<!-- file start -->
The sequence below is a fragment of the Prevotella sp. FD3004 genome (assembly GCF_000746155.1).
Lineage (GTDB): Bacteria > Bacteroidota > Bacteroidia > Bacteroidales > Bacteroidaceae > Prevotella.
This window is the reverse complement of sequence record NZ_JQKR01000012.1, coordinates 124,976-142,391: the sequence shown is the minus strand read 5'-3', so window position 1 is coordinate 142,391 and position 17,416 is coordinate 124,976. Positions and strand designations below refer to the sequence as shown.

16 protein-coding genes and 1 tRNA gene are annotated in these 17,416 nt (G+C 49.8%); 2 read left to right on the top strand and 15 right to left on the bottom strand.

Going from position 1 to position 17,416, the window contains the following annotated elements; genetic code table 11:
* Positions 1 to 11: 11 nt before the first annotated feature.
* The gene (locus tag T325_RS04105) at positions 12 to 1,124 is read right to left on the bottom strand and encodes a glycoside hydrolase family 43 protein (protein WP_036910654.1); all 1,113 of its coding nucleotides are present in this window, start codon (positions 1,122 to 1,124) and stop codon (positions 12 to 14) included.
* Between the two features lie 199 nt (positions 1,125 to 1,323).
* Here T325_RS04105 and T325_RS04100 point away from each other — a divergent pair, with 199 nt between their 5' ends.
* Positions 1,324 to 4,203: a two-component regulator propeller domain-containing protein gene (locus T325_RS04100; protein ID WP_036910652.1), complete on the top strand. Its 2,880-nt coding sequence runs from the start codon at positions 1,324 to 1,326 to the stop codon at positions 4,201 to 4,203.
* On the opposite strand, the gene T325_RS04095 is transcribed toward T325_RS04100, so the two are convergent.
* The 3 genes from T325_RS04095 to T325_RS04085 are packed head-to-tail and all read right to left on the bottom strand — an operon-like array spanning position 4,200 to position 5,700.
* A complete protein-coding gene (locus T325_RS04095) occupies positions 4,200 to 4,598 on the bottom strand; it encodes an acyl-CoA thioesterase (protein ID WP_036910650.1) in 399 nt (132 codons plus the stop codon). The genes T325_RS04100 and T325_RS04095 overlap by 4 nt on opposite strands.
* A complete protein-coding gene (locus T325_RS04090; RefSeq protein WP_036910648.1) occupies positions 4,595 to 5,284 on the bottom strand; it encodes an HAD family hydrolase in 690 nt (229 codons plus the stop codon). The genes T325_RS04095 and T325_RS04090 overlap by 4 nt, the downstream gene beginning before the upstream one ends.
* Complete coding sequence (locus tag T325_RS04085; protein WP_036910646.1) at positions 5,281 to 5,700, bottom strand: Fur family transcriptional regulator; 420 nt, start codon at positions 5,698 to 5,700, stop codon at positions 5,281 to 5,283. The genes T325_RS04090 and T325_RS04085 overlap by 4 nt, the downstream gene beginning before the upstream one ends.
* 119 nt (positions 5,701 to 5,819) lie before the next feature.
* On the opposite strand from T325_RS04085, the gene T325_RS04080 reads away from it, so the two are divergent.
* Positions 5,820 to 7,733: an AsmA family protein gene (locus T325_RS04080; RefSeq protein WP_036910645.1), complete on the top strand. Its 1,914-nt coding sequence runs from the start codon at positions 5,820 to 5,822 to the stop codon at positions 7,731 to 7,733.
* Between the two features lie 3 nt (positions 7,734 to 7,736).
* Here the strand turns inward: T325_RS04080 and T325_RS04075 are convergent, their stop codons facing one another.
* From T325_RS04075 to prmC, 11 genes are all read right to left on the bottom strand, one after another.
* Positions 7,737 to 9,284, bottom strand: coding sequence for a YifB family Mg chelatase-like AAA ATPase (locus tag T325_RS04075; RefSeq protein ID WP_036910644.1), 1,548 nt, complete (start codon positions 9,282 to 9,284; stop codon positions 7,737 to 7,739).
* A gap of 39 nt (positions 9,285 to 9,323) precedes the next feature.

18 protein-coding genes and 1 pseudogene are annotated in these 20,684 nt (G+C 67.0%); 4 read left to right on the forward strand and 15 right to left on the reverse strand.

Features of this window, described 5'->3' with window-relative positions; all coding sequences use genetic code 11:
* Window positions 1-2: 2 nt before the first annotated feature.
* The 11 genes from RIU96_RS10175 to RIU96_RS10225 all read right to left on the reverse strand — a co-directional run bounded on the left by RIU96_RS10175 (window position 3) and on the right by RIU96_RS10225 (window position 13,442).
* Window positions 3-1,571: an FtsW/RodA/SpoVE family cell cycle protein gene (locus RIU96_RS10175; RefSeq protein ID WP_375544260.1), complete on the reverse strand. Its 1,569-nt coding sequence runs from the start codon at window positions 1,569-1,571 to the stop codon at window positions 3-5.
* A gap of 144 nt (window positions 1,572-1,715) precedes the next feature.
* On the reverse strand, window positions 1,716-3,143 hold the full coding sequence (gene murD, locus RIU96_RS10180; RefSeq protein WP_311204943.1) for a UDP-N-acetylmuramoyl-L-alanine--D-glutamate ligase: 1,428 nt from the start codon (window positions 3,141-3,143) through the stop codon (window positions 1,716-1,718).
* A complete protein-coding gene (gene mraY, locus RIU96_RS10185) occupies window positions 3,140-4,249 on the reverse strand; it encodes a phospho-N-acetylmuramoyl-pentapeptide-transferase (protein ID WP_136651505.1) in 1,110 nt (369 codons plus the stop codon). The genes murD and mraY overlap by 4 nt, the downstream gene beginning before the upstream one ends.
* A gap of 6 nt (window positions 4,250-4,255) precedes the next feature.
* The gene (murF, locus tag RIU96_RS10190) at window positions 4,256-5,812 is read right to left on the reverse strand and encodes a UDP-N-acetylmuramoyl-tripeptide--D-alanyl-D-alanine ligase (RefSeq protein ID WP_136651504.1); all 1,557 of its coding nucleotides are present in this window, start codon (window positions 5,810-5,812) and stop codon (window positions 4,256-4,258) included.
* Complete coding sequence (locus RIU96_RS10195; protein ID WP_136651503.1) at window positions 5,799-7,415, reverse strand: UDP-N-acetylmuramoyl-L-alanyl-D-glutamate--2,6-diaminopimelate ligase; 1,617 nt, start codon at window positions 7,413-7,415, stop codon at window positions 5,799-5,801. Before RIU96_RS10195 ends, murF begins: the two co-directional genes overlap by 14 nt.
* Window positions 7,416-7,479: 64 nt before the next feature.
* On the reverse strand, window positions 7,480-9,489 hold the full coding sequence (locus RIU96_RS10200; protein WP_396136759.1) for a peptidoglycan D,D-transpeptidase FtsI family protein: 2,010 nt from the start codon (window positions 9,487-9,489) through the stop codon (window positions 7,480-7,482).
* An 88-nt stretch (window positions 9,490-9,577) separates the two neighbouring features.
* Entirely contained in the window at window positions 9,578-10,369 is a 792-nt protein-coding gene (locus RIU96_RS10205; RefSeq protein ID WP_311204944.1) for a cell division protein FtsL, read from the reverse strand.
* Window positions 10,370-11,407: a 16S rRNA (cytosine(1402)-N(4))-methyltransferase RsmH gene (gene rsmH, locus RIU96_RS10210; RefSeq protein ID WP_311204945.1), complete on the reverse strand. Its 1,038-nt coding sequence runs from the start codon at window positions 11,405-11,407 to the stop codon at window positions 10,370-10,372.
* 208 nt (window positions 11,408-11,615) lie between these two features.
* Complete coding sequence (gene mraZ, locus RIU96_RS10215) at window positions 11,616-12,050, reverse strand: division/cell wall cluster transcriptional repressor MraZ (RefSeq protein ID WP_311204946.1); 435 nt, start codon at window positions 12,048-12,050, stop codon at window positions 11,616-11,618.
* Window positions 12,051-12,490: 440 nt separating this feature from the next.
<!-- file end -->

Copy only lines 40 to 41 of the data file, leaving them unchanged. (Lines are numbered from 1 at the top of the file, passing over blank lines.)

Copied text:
* 208 nt (window positions 11,408-11,615) lie between these two features.
* Complete coding sequence (gene mraZ, locus RIU96_RS10215) at window positions 11,616-12,050, reverse strand: division/cell wall cluster transcriptional repressor MraZ (RefSeq protein ID WP_311204946.1); 435 nt, start codon at window positions 12,048-12,050, stop codon at window positions 11,616-11,618.